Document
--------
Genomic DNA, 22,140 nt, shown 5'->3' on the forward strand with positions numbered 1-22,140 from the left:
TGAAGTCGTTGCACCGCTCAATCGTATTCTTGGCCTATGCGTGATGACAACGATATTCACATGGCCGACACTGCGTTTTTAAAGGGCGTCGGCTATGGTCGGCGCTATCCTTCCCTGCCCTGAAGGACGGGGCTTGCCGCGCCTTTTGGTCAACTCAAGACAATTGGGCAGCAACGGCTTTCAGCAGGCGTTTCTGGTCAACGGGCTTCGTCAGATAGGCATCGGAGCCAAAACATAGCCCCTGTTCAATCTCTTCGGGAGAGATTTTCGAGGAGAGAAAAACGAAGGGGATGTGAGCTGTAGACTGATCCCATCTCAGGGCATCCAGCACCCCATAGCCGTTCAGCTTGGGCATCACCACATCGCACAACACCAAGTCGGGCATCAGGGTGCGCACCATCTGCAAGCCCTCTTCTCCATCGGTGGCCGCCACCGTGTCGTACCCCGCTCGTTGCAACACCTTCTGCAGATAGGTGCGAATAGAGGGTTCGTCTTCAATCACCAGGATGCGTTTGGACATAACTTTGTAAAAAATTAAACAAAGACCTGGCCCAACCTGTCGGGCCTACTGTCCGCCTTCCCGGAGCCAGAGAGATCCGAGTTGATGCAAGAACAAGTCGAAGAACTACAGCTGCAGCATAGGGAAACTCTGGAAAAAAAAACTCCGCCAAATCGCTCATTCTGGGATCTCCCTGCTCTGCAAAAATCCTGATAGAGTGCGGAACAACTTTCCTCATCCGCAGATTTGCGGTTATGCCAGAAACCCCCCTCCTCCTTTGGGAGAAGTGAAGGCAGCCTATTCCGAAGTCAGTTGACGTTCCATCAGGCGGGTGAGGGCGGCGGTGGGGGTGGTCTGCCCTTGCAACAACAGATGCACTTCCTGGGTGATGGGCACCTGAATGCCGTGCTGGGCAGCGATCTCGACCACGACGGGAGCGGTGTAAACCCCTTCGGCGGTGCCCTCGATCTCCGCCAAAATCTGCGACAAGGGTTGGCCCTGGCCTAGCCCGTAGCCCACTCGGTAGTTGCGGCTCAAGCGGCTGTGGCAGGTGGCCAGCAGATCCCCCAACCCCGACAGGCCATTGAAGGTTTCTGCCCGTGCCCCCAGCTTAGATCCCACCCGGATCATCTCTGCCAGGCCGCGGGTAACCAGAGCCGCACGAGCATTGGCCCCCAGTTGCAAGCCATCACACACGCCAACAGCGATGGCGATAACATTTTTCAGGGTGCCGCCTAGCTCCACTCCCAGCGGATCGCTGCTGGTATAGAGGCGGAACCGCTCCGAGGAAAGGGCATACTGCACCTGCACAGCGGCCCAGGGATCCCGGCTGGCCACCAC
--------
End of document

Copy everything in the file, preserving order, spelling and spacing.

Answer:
Genomic DNA, 22,140 nt, shown 5'->3' on the forward strand with positions numbered 1-22,140 from the left:
TGAAGTCGTTGCACCGCTCAATCGTATTCTTGGCCTATGCGTGATGACAACGATATTCACATGGCCGACACTGCGTTTTTAAAGGGCGTCGGCTATGGTCGGCGCTATCCTTCCCTGCCCTGAAGGACGGGGCTTGCCGCGCCTTTTGGTCAACTCAAGACAATTGGGCAGCAACGGCTTTCAGCAGGCGTTTCTGGTCAACGGGCTTCGTCAGATAGGCATCGGAGCCAAAACATAGCCCCTGTTCAATCTCTTCGGGAGAGATTTTCGAGGAGAGAAAAACGAAGGGGATGTGAGCTGTAGACTGATCCCATCTCAGGGCATCCAGCACCCCATAGCCGTTCAGCTTGGGCATCACCACATCGCACAACACCAAGTCGGGCATCAGGGTGCGCACCATCTGCAAGCCCTCTTCTCCATCGGTGGCCGCCACCGTGTCGTACCCCGCTCGTTGCAACACCTTCTGCAGATAGGTGCGAATAGAGGGTTCGTCTTCAATCACCAGGATGCGTTTGGACATAACTTTGTAAAAAATTAAACAAAGACCTGGCCCAACCTGTCGGGCCTACTGTCCGCCTTCCCGGAGCCAGAGAGATCCGAGTTGATGCAAGAACAAGTCGAAGAACTACAGCTGCAGCATAGGGAAACTCTGGAAAAAAAAACTCCGCCAAATCGCTCATTCTGGGATCTCCCTGCTCTGCAAAAATCCTGATAGAGTGCGGAACAACTTTCCTCATCCGCAGATTTGCGGTTATGCCAGAAACCCCCCTCCTCCTTTGGGAGAAGTGAAGGCAGCCTATTCCGAAGTCAGTTGACGTTCCATCAGGCGGGTGAGGGCGGCGGTGGGGGTGGTCTGCCCTTGCAACAACAGATGCACTTCCTGGGTGATGGGCACCTGAATGCCGTGCTGGGCAGCGATCTCGACCACGACGGGAGCGGTGTAAACCCCTTCGGCGGTGCCCTCGATCTCCGCCAAAATCTGCGACAAGGGTTGGCCCTGGCCTAGCCCGTAGCCCACTCGGTAGTTGCGGCTCAAGCGGCTGTGGCAGGTGGCCAGCAGATCCCCCAACCCCGACAGGCCATTGAAGGTTTCTGCCCGTGCCCCCAGCTTAGATCCCACCCGGATCATCTCTGCCAGGCCGCGGGTAACCAGAGCCGCACGAGCATTGGCCCCCAGTTGCAAGCCATCACACACGCCAACAGCGATGGCGATAACATTTTTCAGGGTGCCGCCTAGCTCCACTCCCAGCGGATCGCTGCTGGTATAGAGGCGGAACCGCTCCGAGGAAAGGGCATACTGCACCTGCACAGCGGCCCAGGGATCCCGGCTGGCCACCAC